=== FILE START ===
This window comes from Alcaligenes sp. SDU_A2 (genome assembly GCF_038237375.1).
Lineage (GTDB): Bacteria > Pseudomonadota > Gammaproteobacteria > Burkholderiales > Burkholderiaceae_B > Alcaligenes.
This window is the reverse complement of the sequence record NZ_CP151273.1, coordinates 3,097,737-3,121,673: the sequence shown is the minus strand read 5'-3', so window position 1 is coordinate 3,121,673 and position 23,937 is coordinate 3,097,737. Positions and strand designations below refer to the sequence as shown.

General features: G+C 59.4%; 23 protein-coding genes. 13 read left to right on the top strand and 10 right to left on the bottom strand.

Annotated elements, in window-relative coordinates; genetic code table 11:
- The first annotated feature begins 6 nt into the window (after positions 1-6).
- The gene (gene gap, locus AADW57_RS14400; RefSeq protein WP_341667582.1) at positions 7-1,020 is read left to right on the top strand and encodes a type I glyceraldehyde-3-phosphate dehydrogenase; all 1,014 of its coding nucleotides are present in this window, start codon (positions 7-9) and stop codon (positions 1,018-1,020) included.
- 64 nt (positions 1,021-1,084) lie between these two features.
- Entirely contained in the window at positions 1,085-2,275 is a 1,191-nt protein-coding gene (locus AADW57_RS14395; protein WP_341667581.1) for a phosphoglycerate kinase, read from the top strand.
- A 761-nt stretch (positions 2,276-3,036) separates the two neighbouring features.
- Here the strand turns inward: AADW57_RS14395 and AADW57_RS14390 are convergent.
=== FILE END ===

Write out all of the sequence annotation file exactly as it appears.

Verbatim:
This window comes from Alcaligenes sp. SDU_A2 (genome assembly GCF_038237375.1).
Lineage (GTDB): Bacteria > Pseudomonadota > Gammaproteobacteria > Burkholderiales > Burkholderiaceae_B > Alcaligenes.
This window is the reverse complement of the sequence record NZ_CP151273.1, coordinates 3,097,737-3,121,673: the sequence shown is the minus strand read 5'-3', so window position 1 is coordinate 3,121,673 and position 23,937 is coordinate 3,097,737. Positions and strand designations below refer to the sequence as shown.

General features: G+C 59.4%; 23 protein-coding genes. 13 read left to right on the top strand and 10 right to left on the bottom strand.

Annotated elements, in window-relative coordinates; genetic code table 11:
- The first annotated feature begins 6 nt into the window (after positions 1-6).
- The gene (gene gap, locus AADW57_RS14400; RefSeq protein WP_341667582.1) at positions 7-1,020 is read left to right on the top strand and encodes a type I glyceraldehyde-3-phosphate dehydrogenase; all 1,014 of its coding nucleotides are present in this window, start codon (positions 7-9) and stop codon (positions 1,018-1,020) included.
- 64 nt (positions 1,021-1,084) lie between these two features.
- Entirely contained in the window at positions 1,085-2,275 is a 1,191-nt protein-coding gene (locus AADW57_RS14395; protein WP_341667581.1) for a phosphoglycerate kinase, read from the top strand.
- A 761-nt stretch (positions 2,276-3,036) separates the two neighbouring features.
- Here the strand turns inward: AADW57_RS14395 and AADW57_RS14390 are convergent.